BEIJING (Reuters Life!) - The autumn weather is glorious, a week-long holiday is coming up, but fears of the H1N1 flu are keeping many Chinese students in their dorms these days.
Schools in Xi’an, a northwestern city that has seen heavy flu outbreaks, the port city of Tianjin and the northern province of Heilongjiang have shut temporarily to try and halt the spread of the virus, and the students are akin to prisoners.
The October 1 holiday is a week-long national vacation that normally sees Chinese streaming to scenic spots and historic sites, but this year, a lot of people are going nowhere.
The bars of the school gate separated Zhang Li, a senior at a university near Xi’an, from her parents when they visited last week, bringing quilts for the colder weather.
The students at her school have been confined to campus since September 11, after one student came down with H1N1.
“My parents came from quite a distance but they could only stand outside the school gate handing all the things they brought to me through the gate,” Zhang said.
Zhang and her classmates may attend classes and sports events, but can only eat at campus cafeterias. Shuttles bring faculty and staff to the campus every day.
“I have much more spare time now for movies and soap operas on TV,” Zhang said.
China’s Health Minister Chen Zhu warned this month that the beginning of the school year and the cooler weather could help the H1N1 virus spread more rapidly in China, which has not yet had a fatal case.
The numbers are climbing rapidly, with 14,581 cases reported as of Wednesday, of which 10,218 have recovered.
“My friend studying in Xi’an is complaining on QQ that she cannot go anywhere off campus, not to eat or even for a little walk,” said Hu Die, a student who hails from Xi’an, referring to a popular online chat program.
“She had to stock up on dry provisions like biscuits and pies the last time she went shopping.”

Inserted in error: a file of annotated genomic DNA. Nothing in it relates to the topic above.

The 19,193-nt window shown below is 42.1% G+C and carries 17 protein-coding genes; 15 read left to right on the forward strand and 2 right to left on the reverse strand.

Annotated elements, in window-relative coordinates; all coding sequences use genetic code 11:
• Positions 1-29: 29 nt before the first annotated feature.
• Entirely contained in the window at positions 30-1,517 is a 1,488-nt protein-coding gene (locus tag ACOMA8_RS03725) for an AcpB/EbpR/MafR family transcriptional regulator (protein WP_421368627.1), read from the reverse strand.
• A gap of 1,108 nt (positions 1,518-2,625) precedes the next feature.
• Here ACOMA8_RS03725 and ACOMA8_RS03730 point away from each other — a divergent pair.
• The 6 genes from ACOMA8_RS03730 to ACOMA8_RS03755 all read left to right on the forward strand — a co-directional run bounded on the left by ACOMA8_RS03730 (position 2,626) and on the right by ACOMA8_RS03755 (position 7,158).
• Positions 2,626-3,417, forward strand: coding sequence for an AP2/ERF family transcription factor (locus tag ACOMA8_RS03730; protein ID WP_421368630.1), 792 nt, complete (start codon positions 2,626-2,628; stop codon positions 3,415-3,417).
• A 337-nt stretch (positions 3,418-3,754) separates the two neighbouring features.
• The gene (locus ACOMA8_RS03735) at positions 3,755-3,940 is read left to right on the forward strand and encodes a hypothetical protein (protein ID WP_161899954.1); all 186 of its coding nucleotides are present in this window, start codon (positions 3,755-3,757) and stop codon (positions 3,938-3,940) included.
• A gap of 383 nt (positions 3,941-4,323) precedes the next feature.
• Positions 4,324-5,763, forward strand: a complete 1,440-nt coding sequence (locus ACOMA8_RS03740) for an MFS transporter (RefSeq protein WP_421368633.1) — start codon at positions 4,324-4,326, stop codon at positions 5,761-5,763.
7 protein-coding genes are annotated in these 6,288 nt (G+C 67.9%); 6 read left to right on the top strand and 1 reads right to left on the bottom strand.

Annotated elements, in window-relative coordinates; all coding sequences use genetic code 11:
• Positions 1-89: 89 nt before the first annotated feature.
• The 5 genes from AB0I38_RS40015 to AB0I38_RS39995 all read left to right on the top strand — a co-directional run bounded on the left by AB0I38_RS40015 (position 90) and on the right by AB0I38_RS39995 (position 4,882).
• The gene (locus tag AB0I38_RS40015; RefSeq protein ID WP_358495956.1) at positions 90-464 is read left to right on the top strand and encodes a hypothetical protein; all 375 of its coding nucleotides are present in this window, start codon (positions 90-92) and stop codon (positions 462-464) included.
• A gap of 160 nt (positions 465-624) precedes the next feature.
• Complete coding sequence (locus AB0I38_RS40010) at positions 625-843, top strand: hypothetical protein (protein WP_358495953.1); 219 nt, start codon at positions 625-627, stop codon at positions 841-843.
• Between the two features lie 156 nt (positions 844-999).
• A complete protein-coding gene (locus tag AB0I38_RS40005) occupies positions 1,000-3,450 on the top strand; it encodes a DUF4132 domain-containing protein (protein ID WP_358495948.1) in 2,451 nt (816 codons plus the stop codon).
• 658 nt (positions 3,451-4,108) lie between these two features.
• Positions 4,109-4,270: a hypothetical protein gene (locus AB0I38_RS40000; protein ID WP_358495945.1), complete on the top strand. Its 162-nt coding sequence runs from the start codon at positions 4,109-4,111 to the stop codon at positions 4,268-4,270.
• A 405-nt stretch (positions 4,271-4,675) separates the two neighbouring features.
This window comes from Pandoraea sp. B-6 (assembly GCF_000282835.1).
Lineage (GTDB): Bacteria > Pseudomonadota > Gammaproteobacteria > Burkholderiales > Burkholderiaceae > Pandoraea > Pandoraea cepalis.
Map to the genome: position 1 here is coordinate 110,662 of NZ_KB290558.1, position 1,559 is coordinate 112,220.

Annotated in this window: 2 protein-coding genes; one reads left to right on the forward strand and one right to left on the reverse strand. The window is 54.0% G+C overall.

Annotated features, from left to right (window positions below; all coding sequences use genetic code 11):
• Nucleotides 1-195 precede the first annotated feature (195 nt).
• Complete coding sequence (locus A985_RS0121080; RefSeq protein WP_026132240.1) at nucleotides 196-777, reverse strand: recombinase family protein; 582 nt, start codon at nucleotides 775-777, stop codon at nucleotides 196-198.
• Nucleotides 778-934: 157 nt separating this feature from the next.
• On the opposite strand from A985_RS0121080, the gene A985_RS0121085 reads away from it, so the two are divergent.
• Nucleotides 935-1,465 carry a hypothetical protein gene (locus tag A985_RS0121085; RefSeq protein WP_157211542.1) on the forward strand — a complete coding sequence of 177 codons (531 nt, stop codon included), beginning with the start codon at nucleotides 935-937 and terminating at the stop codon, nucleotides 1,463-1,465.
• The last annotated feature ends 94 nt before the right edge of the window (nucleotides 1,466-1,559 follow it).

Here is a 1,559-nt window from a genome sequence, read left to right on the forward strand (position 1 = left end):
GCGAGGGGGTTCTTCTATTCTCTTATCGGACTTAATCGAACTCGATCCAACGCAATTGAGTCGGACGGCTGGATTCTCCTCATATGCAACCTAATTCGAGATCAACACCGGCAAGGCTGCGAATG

Even some students who aren’t stuck in their dorms are taking the flu into account when making plans for the break.
“My mom warned me against traveling when she called me recently. I will take H1N1 into account when considering where to go during the golden week,” said Zhang Jing, a journalism graduate student at Tsinghua University in Beijing.
Other students are taking a more sanguine approach, like one senior, who declined to be named, from Tsinghua’s department of Chinese language and literature who planned to take TOEFL courses during the one-week holiday to improve her English.
“You will either be infected or you won’t,” she said, adding that there have been so many cases that seems pointless to worry.
“Nothing can stop me if I really want a trip somewhere,” her roommate echoed.
Students who want to go home for the break share her determination, even if their destination is hard-hit Xi’an.
Long lines of students waited at ticket windows this weekend, proving to be a bigger obstacle than the threat of flu.
“It’s almost impossible to buy a train ticket during this period,” said Zhao Yu, a senior at Tsinghua who doesn’t plan to go anywhere for the break.
Reporting by Beijing Newsroom, editing by Lucy Hornby and Miral Fahmy